For many young, driven V.I.-born professionals, the decision to return home after building a career on the mainland is one that comes with its share of uncertainties.
But when photographer Cooper Penn returned to his home of St. John this spring, he and his wife Nita, who is also his business manager, knew they wanted to become part of a network of young Virgin Islanders absorbed in the mission of “growing change” in the territory.
Penn, who refers to that network of image-makers, chefs, entrepreneurs and others as a “creative tribe,” is purposeful in his use of the term “grow.”
“Sometimes it’s not just about creating change; you have to grow it,” he said. “You have to kind of move through it.”
Penn’s own story is reflective of just that sort of steady growth. As he tells it, the last decade has seen him transform from a St. John self-exile uncertain of his life’s direction to a sought-after creative director with a long list of accomplishments in the competitive world of commercial and advertising photography.
Penn has seen his advertising work published in magazines such as Esquire, Rolling Stone and Cosmopolitan, worked on set with supermodel Tyra Banks and exhibited photographs in Atlanta’s international airport. But the path to get to where his is hasn’t always been straightforward, he said.
Penn graduated, (“just barely,” he said), from Antilles School in 2002 before moving to the mainland.
“I was a terrible student. I struggled with busy work, I didn’t do homework,” he said. “It was difficult for me to figure out school-wise what I wanted to do and how I wanted to approach it.”
At least one class, though, did spark Penn’s interest during his junior year in high school: an introduction to photography elective taught by Antilles art teacher Karen Bertrand.
Penn said he was already inclined towards the arts thanks to his parents, who he refers to as “two different types of creatives.” His father is Carl Penn, who owns a trucking and construction business on St. John but began his career as a stonemason. His mother, Deborah St. Clair, is a painter.
Penn said he learned from Bertrand’s class that he loved photographing people. He recalls taking candid photos of passengers on the Red Hook to Cruz Bay ferry boat on his way to and from school, something that developed into an interest in editorial-style photography.
“I’m still really big on candid, authentic, story-driven stuff,” he said.
Although Penn knew when he graduated from high school that he had an interest in image making, he said he continued to struggle to find his place during his first two years of college at Syracuse University. He wasn’t finding fulfillment in his communications major, and was in danger of dropping out.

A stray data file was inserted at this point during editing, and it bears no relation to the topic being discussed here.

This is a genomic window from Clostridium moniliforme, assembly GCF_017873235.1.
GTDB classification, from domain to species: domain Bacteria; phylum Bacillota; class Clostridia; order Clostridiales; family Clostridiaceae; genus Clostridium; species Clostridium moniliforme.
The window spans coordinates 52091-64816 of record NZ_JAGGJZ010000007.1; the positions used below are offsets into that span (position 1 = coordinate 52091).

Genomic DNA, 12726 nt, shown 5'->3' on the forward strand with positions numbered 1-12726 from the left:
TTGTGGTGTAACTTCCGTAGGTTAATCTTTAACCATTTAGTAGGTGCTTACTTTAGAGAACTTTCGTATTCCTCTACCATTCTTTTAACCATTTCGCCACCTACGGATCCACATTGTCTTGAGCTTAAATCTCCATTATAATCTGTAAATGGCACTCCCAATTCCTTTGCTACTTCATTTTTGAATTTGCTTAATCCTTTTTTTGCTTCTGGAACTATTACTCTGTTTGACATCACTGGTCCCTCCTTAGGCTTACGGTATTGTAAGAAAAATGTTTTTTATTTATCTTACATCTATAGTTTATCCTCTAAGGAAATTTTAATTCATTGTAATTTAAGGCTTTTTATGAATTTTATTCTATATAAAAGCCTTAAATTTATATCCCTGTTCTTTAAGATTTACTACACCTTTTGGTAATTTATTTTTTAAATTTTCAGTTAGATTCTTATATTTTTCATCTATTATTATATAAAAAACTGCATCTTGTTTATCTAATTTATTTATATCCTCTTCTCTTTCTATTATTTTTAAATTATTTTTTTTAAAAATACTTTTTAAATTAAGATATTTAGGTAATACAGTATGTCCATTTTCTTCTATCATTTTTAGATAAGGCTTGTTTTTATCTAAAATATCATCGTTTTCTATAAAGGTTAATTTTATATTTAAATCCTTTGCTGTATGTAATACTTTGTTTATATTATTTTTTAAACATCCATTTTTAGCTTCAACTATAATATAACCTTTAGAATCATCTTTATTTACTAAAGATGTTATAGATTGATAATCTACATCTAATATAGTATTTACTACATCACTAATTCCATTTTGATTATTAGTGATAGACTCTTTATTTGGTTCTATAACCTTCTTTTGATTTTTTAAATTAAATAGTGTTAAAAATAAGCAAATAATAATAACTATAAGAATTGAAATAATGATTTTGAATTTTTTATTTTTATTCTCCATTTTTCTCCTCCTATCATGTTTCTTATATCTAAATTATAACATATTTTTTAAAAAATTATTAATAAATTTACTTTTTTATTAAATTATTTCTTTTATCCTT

“I’ve had a couple of moments in my life where I was like ‘this is where a major transition happens for me,’” Penn said. “One day I was walking down the street in Syracuse to go visit a friend, and I stopped before I crossed and looked up and down the street and said out loud, to nobody in particular, ‘what am I doing here?’”
Penn finally hit his stride after transferring to Savannah College of Art and Design, where he majored in photography and ended up graduating on the dean’s list. In 2008 he moved to New York City. It is there, he said, that his career began to take shape as he worked as a lighting technician and freelance assistant to a variety of different types of photographers.
After connecting romantically with an old college friend to whom he is now married, Penn was encouraged to return to shooting his own images and continued to build his portfolio. Soon the couple moved to Atlanta, where Penn worked as creative director on a rebranding campaign for a sexual wellness company.
One highlight of Penn’s two years in Atlanta, he said, was being inducted into Atlanta’s Emerging 100, an auxiliary of the leadership organization 100 Black Men of America Inc. The Emerging 100 consists of a group of black male professionals, ages 25 to 35, who mentor college and high school students and volunteer in their communities.
“That was a sad position to have to leave,” said Penn, adding that he is considering plans to someday start a similar mentorship program in the V.I.
Now that he’s home, Penn said he wants to work with Virgin Islands businesses and entrepreneurs looking to build their brand with a professional creative director, a market in which he sees a lot of potential.
“I would love to start an ad agency and really just focus on making brands here tighter, so when they are promoted out in the world people are reading them with the right message.”
Penn said he and his wife don’t take clients with the intention of only working with them once. He sees his work as offering the potential for long-term partnerships with businesses he believes in.
“At the end of the day I know they are going to want to grow, and when they grow I want to grow with them,” he said.
Photography is a hard business to make money in anywhere, Penn said, and he wants to push against the idea that the only way to make it in the field in the Virgin Islands is by shooting weddings. He said that isn’t where his interests and training lie, and his “edgy” style isn’t the most “wedding friendly.”
Most of all, Penn said, he’d like to see a Virgin Islands where passionate V.I.-born creatives don’t feel like they are faced with the choice of either moving or making excessive compromises.
“Literally upon getting back [Nita and I] are already being hunted by ‘changers’ or ‘go-getters,’ people that are actively trying to invest in the VI’s growth,” he said.
That sort of growth may be a generational process, Penn acknowledged, and change can a difficult proposition anywhere.
“But at the end of the day, for me this is home. I have to invest here if I want here to be better,” he said. “I think a lot of people my age are coming back right now with that same intention.”
More images from Penn’s portfolio are available on his website: www.cooperpenn.com.